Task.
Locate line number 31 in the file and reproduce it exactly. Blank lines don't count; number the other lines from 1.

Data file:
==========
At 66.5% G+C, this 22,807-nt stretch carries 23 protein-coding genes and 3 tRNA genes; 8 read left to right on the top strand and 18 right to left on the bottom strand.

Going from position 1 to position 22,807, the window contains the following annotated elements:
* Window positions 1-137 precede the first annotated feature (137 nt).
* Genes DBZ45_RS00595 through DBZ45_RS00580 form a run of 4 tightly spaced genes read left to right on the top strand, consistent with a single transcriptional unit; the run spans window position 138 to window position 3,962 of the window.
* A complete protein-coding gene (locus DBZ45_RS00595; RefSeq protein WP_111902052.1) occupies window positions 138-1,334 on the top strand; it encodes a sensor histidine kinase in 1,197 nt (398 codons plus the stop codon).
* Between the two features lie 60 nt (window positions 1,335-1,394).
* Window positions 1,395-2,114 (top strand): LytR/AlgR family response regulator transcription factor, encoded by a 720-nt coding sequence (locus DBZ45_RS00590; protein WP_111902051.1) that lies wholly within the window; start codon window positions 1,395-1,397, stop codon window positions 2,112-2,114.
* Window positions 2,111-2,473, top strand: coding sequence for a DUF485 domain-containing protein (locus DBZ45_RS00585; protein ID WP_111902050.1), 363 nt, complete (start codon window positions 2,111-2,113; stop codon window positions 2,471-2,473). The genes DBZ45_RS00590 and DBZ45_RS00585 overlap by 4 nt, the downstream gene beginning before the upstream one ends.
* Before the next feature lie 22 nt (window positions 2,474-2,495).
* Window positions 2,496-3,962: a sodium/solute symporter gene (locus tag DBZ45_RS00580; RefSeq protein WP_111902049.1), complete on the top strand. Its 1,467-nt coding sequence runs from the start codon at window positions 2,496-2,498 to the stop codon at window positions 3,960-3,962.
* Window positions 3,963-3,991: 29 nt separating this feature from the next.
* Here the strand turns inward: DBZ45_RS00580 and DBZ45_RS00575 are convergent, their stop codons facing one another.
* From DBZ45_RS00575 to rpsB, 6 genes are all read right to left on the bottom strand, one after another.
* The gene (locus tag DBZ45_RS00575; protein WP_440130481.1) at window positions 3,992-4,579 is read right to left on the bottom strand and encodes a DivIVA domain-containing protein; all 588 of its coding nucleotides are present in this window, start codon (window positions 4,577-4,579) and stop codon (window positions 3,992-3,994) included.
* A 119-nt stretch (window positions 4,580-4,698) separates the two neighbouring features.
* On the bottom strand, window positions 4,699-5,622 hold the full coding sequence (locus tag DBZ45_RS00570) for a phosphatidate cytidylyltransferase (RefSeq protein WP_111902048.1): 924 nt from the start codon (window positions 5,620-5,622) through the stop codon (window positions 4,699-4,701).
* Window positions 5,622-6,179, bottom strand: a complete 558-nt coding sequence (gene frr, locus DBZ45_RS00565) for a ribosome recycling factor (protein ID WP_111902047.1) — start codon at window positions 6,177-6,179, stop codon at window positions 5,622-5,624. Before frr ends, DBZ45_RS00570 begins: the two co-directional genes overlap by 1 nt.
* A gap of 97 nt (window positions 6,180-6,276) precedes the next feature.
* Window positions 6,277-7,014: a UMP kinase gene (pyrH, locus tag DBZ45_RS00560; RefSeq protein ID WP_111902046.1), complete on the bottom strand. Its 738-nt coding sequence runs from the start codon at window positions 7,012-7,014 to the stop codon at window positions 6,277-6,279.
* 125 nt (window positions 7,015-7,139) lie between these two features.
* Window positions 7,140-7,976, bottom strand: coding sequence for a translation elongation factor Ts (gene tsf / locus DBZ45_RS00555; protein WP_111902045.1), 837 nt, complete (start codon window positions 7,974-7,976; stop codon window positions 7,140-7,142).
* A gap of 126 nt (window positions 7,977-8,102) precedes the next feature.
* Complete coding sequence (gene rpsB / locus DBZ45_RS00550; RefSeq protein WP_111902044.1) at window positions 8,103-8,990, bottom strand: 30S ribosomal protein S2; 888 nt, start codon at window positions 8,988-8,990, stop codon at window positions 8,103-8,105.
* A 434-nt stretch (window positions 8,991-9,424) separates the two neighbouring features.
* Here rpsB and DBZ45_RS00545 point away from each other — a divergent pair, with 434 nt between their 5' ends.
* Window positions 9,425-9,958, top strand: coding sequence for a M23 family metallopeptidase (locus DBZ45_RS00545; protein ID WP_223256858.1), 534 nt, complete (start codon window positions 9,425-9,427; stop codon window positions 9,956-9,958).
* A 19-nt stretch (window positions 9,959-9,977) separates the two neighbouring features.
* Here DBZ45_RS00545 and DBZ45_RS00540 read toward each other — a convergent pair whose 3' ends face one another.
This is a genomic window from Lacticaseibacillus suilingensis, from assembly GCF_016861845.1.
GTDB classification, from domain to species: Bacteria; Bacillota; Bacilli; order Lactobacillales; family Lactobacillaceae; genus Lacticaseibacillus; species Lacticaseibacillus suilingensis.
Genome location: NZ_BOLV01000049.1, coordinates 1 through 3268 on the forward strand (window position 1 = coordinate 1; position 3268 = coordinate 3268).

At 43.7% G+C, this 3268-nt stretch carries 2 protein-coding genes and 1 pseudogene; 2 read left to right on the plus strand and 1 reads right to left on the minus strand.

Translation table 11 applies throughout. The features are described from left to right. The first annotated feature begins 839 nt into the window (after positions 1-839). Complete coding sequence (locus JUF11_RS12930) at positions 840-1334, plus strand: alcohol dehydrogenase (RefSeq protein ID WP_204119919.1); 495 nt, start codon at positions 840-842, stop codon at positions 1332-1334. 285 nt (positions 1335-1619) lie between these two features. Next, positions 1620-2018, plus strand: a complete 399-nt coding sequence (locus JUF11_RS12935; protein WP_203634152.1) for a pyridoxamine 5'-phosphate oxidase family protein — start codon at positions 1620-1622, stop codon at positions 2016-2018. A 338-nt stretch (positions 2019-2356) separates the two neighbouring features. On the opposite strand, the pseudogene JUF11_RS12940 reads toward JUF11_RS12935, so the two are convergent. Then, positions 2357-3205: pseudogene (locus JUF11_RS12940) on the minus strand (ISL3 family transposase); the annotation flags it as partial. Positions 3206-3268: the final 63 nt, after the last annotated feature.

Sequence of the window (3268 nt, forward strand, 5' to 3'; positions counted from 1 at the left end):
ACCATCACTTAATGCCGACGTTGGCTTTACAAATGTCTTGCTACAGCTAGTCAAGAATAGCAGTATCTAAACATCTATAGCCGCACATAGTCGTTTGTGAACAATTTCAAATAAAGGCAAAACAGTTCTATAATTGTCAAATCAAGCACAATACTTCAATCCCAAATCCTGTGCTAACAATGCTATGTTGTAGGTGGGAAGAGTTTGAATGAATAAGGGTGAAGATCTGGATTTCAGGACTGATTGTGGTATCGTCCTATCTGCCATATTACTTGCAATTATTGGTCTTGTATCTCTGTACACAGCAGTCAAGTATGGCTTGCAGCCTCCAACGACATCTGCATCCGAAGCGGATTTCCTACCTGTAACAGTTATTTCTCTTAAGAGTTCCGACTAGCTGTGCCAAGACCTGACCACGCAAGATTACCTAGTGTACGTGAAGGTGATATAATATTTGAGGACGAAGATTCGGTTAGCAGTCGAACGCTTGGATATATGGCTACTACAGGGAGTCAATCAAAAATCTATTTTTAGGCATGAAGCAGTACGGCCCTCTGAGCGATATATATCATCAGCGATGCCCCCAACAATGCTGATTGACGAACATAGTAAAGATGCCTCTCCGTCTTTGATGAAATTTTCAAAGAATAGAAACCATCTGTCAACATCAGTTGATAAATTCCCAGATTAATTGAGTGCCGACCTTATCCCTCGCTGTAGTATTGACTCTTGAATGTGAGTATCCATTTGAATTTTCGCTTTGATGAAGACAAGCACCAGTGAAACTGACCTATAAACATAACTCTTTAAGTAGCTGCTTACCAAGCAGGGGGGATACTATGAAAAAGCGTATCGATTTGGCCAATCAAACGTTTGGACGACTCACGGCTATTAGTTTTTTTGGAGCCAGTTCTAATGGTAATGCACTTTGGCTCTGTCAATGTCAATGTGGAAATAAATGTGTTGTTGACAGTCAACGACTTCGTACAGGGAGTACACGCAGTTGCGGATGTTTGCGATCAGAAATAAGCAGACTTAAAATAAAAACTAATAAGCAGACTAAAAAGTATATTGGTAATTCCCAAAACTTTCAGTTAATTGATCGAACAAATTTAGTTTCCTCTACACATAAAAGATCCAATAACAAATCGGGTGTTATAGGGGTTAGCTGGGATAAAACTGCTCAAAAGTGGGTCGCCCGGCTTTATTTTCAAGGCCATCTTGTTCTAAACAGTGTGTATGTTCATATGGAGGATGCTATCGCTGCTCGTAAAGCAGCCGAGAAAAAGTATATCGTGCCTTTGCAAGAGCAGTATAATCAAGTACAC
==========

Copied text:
Genome location: NZ_BOLV01000049.1, coordinates 1 through 3268 on the forward strand (window position 1 = coordinate 1; position 3268 = coordinate 3268).